Jewishness and Masculinity from the Modern to the Postmodern by Neil R. Davison (review) Academic Article uri icon

abstract

  • Neil Davison is not the first or last to foray into the field of Jewish masculinity. He follows a long list of scholars from George Mosse and Sander Gilman to Emmanuel Levinas and the Boyarin brothers, whose various opinions and approaches are presented in the introduction to his ambitious and erudite study, Jewishness and Masculinity from the Modern to the Postmodern. Notably, Todd Pressner’s 2007 study Muscular Judaism: The Jewish Body and the Politics of Regeneration probed the role of the “Muscle Jew” in Zionist history, while Michal Dekel, in The Universal Jew: Masculinity, Modernity and the Zionist Moment (2011), fired a militant feminist riposte at a patriarchal Zionist reading of history and literature. Brother Keepers: New Perspectives on Jewish Masculinity (edited by Harry Brod and Rabbi Shawn Israel Zevit, 2010), a sequel to Brod’s edited collection A Mensch among Men (2008), gives a broader view of contemporary American Jewish “men’s studies,” based largely on personal confessions and creative writing, although two chapters (by Israel Bartal and Michael Gluzman) provide a historical account of Jewish masculinity at critical junctures in Jewish history. Jewish masculinities do have a history, one that cannot be understood without examining the nuanced negotiation of Jewish and German identities in the nineteenth and early twentieth centuries, and, in particular, hermaphroditism and other gender ambiguity, a story explored in Jewish Masculinities: German Jews, Gender, and History (edited by Benjamin Maria Baader, Sharon Gillerman, and Paul Lerner, 2012). Jewish Masculinities, like Davison’s book under review, is a model of how gender has entered studies of Jewish history and literature; both demonstrate how the feminized “Jew” was perceived in fin-de-siècle Vienna and elsewhere in Europe as a threat to normative sexuality and social stability. While being represented as cowardly and emasculate, in order to enter modernity male Jews had to negotiate their gendered role, one that originated in medieval theological and medical notions of the “Jew” as Other, and which was appropriated by German race theory, not always negatively. The cult of the healthy body in early twentieth-century Germany (later adapted to the Nazi glorification of the Aryan body) attracted Jews who had internalized the figure of the feminized “Jew,” while the Zionist movement promoted the healthy bodies of men and women settling the land of Israel, in contrast to the weak Jews of the ghetto. Why the burgeoning interest in Jewish masculinity? Assimilation in America brought conformity to social practice in sex and marriage, but, as we see in Brother Keepers, the sexual revolution and women’s liberation have brought new challenges to Jewish men who found that the unlimited sexual expectations offered by the permissive society, especially promiscuity and pornography, were not always borne out in reality. While the Jewish family has been eroded as the stable pillar of the Jewish community, the rabbis’ warnings about controlling animalistic desire seem lost on many men enraptured by promotion of hyper-masculinity. Virility has become a concern to men who think this is the sole test of their masculinity, while the Israeli victory in the Six Day War was an epochal event for American Jews who could now be proud of Jewish courage and fighting spirit. There had been tough Jews, not to mention Jewish gangsters, yet the Benia Kriks had not erased the self-image of the emasculate or feminized diaspora Jew, embedded in both Western and early Zionist discourse. Now the so-called “New Jew” is “in the face” about sexual matters and posits post-gender, post-religious, and post-Zionist Jewish masculinity. But the stereotypes are still around to nag at the American Jewish male and provide a butt for comedy in American television sitcoms, as well as in Heeb magazine. The campaign against circumcision has reached the United States, with pseudo-scientific claims that circumcision undermines sexual performance and is at odds with politically correct human-rights discourse. The call for an “intact” body recalls Hellenistic Jews’ attempts to decircumcize themselves in order to fit contemporary models of the male body. At the same time, the postmodern blurring of sexual and gender boundaries throws open all identities and enables UK-based performance artist Oreet Asherry to cross...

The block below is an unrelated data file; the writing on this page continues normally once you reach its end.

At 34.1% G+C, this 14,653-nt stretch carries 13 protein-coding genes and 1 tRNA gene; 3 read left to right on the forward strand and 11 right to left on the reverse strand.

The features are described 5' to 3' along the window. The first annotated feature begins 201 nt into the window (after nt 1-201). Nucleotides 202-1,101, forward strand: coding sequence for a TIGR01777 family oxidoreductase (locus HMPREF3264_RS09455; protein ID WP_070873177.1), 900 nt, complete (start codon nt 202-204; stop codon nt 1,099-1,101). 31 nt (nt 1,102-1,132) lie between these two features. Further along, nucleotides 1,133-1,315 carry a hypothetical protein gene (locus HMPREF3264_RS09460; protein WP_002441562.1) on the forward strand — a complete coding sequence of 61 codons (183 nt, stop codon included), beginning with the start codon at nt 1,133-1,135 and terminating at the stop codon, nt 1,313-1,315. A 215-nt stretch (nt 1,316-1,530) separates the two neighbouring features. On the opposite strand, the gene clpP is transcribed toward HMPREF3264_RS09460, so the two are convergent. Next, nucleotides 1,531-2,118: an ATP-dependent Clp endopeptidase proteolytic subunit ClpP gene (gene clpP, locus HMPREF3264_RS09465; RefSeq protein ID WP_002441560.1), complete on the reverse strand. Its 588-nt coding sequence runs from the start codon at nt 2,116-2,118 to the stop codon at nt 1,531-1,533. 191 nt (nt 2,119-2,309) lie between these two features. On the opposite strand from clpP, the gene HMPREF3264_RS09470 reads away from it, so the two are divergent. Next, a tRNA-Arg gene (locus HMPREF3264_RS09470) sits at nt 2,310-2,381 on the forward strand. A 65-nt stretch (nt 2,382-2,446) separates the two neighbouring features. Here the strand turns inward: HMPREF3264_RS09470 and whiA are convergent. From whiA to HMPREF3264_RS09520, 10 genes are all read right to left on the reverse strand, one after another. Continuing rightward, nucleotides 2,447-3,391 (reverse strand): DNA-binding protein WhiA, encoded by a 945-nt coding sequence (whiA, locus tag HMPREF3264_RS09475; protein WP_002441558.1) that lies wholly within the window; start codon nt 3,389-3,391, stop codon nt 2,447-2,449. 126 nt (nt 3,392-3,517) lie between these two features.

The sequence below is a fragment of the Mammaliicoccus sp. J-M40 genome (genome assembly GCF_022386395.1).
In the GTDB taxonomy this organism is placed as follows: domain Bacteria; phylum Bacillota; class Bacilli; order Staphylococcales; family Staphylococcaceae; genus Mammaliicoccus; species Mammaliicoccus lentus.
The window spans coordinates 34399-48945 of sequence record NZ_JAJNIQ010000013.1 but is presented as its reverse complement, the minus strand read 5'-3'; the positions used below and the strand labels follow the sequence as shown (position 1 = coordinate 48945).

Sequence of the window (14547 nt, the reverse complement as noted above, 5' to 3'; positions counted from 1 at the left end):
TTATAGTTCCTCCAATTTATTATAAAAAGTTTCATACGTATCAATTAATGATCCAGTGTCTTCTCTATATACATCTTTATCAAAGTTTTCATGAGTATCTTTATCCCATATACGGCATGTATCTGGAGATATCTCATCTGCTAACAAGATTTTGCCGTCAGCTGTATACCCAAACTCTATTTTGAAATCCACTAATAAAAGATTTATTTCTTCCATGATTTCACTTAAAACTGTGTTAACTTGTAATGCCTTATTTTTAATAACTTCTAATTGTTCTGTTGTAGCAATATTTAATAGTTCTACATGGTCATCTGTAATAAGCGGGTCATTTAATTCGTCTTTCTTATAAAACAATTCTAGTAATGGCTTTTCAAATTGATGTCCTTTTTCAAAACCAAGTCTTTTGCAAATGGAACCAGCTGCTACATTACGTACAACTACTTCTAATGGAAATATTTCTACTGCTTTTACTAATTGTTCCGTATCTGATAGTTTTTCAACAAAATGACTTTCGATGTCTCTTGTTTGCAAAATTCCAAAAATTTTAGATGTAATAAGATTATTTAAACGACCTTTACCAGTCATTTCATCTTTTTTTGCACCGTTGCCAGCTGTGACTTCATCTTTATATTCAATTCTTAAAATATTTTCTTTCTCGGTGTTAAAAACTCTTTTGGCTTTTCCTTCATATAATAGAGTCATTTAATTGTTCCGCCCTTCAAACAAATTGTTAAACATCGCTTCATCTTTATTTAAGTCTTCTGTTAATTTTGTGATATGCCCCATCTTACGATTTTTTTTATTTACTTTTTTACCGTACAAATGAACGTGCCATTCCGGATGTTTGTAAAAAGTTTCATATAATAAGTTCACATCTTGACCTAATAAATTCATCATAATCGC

publication date

  • January 1, 2014